By Terry Sovil from the February 2012 Edition
In this article we’ll continue our look at the Real Mexico. These are the business parts of this country that work and are a primary reason why Mexico is viewed as a good place to invest and do business with. One of the big reasons is the fantastic infrastructure that Mexico has and the global business partners they work with.
Mexico is a country well connected with quality infrastructure. The network of roads and railroad systems connects the interior and the north and south borders. This connects Mexico to the United States, Guatemala and Belize on the north and south (up or down) and the west and east coasts joining sea Ports on the Pacific Ocean with those on the Gulf of Mexico and the Caribbean Sea/Atlantic Ocean. There are also numerous “dry ports” (distribution terminals) that help connect the sea ports reducing costs and speeding the handling of goods.
There are 50 access points along the border between Mexico and the United States. The annual traffic is 4.7 million trucks and more than 64 million personal vehicles.
74 open airports (11 for domestic traffic and 63 for international transportation). The state of Colima has an international airport in Manzanillo and a domestic airport in Colima city, the capitol of Colima.
114 sea ports (53 cabotage ports and 61 grand cargo and cabotage ports) with Manzanillo having one of the largest deep water ports in Mexico. A cabotage port involves the transport of goods, or passengers, within the same country by a vessel registered in another country.
27 thousand kilometers of railroads with Manzanillo well connected by rail to Guadalajara.
Mexico has 133 thousand kilometers of paved roads (120 thousand kilometers of two lane roads and 13 thousand kilometers of highways of four lanes or more). Manzanillo has excellent roads throughout the state of Colima and good connections to Guadalajara and Colima city by truck, car or bus.
Notice on the map that this is NOT a blueprint or plan. The infrastructure shown is not drawn to scale but shows highways that exist today. This is the NASCO (North American SuperCorridor Coalition, Inc.) routes also called the SuperCorridor and NAFTA Highway. You will see Manzanillo in the lower left with rail and highway connections to Guadalajara and then up to San Antonio. From San Antonio, Texas the rail heads north through Fargo, North Dakota and on to Winnipeg, Canada. From San Antonio it also heads eastward through Kansas City, Chicago and then Detroit/Windsor.
Global business partners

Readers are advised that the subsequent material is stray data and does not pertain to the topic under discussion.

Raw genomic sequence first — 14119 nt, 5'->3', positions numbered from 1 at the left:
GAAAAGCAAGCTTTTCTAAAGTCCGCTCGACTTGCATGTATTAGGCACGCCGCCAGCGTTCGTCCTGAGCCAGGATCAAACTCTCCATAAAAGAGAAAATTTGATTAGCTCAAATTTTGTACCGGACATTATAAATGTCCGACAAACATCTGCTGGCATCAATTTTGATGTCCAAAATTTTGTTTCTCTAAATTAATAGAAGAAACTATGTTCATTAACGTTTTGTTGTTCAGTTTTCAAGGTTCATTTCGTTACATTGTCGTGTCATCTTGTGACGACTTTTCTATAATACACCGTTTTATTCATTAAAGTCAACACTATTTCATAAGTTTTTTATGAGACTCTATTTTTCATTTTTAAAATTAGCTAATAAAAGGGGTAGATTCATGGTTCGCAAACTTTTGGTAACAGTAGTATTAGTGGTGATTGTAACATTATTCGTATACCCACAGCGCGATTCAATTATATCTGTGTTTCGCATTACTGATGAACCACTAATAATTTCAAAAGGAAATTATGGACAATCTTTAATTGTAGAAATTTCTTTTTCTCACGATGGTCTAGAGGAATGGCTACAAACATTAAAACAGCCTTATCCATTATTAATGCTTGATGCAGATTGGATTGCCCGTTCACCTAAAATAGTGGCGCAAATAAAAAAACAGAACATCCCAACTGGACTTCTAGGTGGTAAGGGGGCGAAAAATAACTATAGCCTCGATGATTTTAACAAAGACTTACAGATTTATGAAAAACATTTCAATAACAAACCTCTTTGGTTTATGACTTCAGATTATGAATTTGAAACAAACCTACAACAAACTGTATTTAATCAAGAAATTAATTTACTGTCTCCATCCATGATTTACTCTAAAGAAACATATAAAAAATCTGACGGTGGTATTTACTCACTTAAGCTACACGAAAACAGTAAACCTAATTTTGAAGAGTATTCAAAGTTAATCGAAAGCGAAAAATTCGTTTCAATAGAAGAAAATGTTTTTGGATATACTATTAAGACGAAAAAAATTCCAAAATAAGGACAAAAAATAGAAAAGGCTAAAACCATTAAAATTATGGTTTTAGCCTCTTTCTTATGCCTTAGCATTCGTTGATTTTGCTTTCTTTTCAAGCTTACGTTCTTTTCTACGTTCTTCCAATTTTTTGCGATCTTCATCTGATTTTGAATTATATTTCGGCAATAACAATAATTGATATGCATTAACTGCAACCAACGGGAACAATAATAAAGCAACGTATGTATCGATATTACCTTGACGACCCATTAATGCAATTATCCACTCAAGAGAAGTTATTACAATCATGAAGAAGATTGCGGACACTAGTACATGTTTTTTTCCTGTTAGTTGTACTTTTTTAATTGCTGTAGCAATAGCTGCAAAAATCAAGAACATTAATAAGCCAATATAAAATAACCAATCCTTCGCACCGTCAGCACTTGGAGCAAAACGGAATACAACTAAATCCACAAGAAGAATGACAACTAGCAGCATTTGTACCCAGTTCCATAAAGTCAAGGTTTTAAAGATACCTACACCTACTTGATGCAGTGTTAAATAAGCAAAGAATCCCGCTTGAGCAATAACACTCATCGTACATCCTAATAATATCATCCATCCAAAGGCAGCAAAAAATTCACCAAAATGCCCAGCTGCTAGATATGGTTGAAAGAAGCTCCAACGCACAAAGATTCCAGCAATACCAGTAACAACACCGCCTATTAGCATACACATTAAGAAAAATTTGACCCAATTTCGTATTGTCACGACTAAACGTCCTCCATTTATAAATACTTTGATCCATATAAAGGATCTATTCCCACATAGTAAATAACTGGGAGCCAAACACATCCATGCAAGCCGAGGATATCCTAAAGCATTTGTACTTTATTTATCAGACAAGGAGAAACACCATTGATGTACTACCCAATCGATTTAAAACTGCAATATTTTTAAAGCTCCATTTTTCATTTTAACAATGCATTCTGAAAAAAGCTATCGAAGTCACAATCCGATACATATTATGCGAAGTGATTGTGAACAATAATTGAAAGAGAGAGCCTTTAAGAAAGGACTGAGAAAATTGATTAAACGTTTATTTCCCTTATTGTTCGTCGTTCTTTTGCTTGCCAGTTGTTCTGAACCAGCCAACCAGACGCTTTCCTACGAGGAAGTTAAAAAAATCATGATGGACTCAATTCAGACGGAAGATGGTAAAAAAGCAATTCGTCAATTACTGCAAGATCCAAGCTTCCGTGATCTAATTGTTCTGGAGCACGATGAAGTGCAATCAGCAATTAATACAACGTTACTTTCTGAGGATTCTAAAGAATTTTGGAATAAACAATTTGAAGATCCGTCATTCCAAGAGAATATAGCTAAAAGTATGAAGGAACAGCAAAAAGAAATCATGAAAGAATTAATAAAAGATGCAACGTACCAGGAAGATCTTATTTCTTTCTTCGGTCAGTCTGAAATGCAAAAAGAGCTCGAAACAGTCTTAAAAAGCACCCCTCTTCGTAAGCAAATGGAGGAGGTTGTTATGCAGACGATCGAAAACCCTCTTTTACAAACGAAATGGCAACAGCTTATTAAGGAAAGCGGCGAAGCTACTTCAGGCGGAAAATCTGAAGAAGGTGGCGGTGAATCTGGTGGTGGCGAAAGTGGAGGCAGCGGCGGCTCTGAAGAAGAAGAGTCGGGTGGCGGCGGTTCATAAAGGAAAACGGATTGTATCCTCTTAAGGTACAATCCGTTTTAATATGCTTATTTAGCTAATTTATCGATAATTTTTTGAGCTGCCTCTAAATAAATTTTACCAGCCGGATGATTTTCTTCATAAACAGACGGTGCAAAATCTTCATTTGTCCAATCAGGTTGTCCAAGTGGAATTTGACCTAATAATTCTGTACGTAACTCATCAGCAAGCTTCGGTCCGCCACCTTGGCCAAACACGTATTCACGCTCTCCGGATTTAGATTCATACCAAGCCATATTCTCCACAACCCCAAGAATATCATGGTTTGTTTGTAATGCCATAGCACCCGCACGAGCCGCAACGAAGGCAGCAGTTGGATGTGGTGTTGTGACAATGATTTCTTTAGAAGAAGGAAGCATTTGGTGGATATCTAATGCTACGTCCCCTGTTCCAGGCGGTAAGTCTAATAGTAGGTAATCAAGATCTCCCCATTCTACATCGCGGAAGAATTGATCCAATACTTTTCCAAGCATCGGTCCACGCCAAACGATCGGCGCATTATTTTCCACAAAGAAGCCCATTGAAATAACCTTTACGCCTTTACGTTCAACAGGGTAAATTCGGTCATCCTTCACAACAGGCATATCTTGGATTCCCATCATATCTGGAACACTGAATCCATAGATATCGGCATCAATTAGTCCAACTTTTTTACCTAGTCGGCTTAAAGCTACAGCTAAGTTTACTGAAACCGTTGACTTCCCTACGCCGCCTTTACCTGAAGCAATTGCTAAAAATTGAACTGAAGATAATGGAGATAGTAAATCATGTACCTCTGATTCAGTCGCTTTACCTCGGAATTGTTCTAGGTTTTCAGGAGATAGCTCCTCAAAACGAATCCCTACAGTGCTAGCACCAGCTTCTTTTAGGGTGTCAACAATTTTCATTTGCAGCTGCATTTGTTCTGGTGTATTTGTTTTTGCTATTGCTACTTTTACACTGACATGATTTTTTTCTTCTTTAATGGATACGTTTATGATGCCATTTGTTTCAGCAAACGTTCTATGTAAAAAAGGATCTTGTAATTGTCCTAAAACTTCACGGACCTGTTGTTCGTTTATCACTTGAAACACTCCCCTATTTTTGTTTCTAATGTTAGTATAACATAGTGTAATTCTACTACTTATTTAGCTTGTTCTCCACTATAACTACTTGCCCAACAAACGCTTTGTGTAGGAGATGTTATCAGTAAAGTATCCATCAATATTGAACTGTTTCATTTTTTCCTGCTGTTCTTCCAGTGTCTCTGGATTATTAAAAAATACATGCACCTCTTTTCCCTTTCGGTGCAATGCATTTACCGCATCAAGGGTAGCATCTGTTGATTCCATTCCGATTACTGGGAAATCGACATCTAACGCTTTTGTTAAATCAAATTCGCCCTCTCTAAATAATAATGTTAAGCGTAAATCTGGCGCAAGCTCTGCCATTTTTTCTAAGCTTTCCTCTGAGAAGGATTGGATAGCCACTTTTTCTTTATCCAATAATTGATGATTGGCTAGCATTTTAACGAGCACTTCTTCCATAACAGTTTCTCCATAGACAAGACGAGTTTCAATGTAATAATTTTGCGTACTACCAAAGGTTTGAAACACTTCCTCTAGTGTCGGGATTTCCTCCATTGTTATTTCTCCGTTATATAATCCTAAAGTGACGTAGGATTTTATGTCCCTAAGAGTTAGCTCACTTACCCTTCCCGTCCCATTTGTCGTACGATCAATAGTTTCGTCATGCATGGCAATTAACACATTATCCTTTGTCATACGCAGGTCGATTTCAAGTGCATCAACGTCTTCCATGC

Mexico has been working on diversifying its markets through the use of trade agreements. Mexico has positioned itself as an entrance door to a market that represents 60% of the world’s GDP (gross domestic product). That’s over a billion potential customers. Mexico is in the #2 position worldwide, based on the number of Free Trade Agreements (FTA) it holds. It has signed 10 Free Trade Agreements and an Economic Partnership Agreement (EPA), gaining preferential access to the markets of 43 countries that include the largest economies of the world, such as the United States, Canada, the 27 members of the European Union and Japan. Mexico also has 3 Economic Complementation Agreements (ECA) with Argentina, Brazil and Peru, and an Economic Co-operation Agreement with Cuba.
If you look at the photo you will see the NAFTA (North America Free Trade Agreement) is worth 27.7% of the world’s GDP but Mexico has a European Free Trade Association agreement worth 27.6% and an EPA with Japan worth 10%. They are working hard to add business partners outside the USA to diversify.
Through a process called a RIPPA – Reciprocal Promotion and Protection of Investments – Mexico offers legal certainty for foreign investment. This is part of an overall strategy set by the government of Mexico to a legal framework that offers stronger protection for foreign investment in Mexico and Mexican investment abroad.
RIPPAs deal with the areas such as:
A solid definition of the investment
The scope of application – setting clear definition for what will be done Treatment of the investment
Transfers and resolution of controversies between the investor and the government and within the government
Mexico has signed 28 of these agreements.
Terry is a founding partner and scuba instructor for Aquatic Sports and Adventures (Deportes y Aventuras Acuáticas) in Manzanillo. A PADI (Professional Association of Dive Instructors) Master Instructor in his 36th year as a PADI Professional. He also holds 15 Specialty Instructor Course ratings. Terry held a US Coast Guard 50-Ton Masters (Captain's) License. In his past corporate life, he worked in computers from 1973 to 2005 from a computer operator to a project manager for companies including GE Capital Fleet Services and Target. From 2005 to 2008, he developed and oversaw delivery of training to Target's Loss Prevention (Asset Protection) employees on the West Coast, USA. He led a network of 80+ instructors, evaluated training, performed needs assessments and gathered feedback on the delivery of training, conducted training in Crisis Leadership and Non-Violent Crisis Intervention to Target executives. Independently, he has taught hundreds of hours of skills-based training in American Red Cross CPR, First Aid, SCUBA and sailing and managed a staff of Project Managers at LogicBay in the production of multi-media training and web sites in a fast-paced environment of artists, instructional designers, writers and developers, creating a variety of interactive training and support products for Fortune 1000 companies.